Table 2

Most Notable Changes In Our 2020 Forecasts For EMEA Utilities Since The COVID-19 Crisis
--2020 S&P-adjusted EBITDA-- --2020 FFO/debt (%)-- --2020 Debt/EBITDA (x)--
Issuer credit ratings* As of year-end 2019 As of June 2020 As of year-end 2019 As of June 2020 As of year-end 2019 As of June 2020

Electricite de France S.A. (bil. €)

BBB+/Stable/A-2 16.6-17.1 15-17 17.5-18.5 < 15 4.5-4.7 5.6

ENGIE SA (bil. €)

BBB+/Stable/A-2 9.8-10.3* 9.6-9.7 20.5-21.5 17.5-18.0 3.6-4.0 4.5-4.8

Statkraft AS (bil. NOK)

A-/Stable/A-2 18.0-19.0 15-16 44.0-46.0 27.0-28.0 1.2-1.4 2.0-2.2

Vattenfall AB (bil. SEK)

BBB+/Stable/A-2 32-35 39-42 22.0-24.0 20-23 3.0-4.0 3.5-4.5
*As of June 25, 2020. Source: S&P Global Ratings.

On the supply side, we see two main risks:

The significant drop in demand during the lockdown period and the likelihood of lower demand for the rest of the year.   This will force suppliers to sell their surplus hedged positions at a loss this year. We continue to anticipate an annualized drop in demand of about 7% on average in Europe, with greater falls in most affected countries (Italy and the U.K.) and lower ones in Germany and the Nordics.

Bill collection delays and rising bad debt.   Regulators and governments have advocated payment holidays, and some suppliers have offered them voluntarily to some of their weaker customers. This is leading to a spike in working capital. We expect this to be manageable for all utilities that we rate given the relatively short timeframe of payment holidays, the limited number of eligible customers, and utilities' relatively high liquidity cushion. Yet, we anticipate default rates will increase materially once government support mechanisms start to disappear after the crisis. We may then see an increase of bad debt. At present, we understand most suppliers have not increased their provisions for bad debt materially. This is because suppliers anticipate that defaults are more likely to materialize in 2021 given liquidity buffers provided by the various governments, and because they expect to rapidly cut power to bad payers to limit losses. Suppliers most exposed, in our view, are those with large B2B activities, notably in services and small businesses. All in, we anticipate that amounts at risk could be material, possibly in the low €100 million range for the largest suppliers. However, this should be manageable in most cases, given the relatively low contribution to consolidated EBITDA.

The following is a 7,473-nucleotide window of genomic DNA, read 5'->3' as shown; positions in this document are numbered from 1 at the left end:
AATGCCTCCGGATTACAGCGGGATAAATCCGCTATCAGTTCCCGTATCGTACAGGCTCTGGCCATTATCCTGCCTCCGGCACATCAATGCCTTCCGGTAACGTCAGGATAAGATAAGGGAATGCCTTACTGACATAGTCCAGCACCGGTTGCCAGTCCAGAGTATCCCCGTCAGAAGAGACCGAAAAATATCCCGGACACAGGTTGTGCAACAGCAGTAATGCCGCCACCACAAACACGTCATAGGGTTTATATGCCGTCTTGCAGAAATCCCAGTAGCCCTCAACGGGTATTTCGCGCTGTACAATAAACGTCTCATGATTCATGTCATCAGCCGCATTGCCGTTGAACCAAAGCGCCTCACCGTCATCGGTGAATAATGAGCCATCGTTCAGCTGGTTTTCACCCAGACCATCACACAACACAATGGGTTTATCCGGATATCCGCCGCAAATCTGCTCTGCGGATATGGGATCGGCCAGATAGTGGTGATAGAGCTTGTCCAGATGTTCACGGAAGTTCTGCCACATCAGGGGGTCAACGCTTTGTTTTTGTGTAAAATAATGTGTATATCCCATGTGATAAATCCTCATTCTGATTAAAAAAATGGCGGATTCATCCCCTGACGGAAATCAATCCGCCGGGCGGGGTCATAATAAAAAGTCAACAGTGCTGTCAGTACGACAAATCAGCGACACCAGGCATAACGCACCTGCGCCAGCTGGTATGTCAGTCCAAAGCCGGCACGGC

Lower demand and a prolonged economic slowdown will also hurt energy services, which we view as more cyclical in nature. Industrials and public municipalities will likely reduce discretionary non-priority spending. Engie's earnings in 2020 will be hit, owing to its asset-light client solutions business (EBITDA down 6%-7% for the group) and we expect only a gradual recovery of asset-light services over 2021-2022. Centrica could also experience similar negative pressure.

Network Operators' Investments Remain Intact

Power network operators in Europe are continuing to invest heavily in the energy transition, particularly as support grows for a green recovery from the COVID-19 economic crisis. Investments include:

  • Continued upgrades of existing, but old asset bases, including digitalization and automation;
  • Connections to new renewable power plants, such as wind farms and solar fields; and
  • Provision for more decentralized energy systems, such as rooftop solar photovoltaic (PV) systems, and for new demand such as data centers, clean heating, and charging stations for electric vehicles.

Overall, we estimate investments by our rated network operators will average €30 billion per year over 2020-2022, compared to an aggregate level of about €25 billion over 2017-2019 (see chart 3). We therefore do not believe that the COVID-19 crisis has materially affected European networks' investment levels.

Chart 3

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Chart 4

image

As a result of these investments, we expect most power operators will expand their regulatory asset bases, which should, in turn, help mitigate earnings' downside stemming from regulatory resets across the continent. Many regulators are resetting regulated power prices to better reflect the utilities' lower cost of capital due to cheaper financing and operating performance, after revenues in recent years overperformed significantly. Our current ratings and outlooks already factor in this earnings' downside risk and we do not believe the COVID-19 crisis will add further material negative pressure.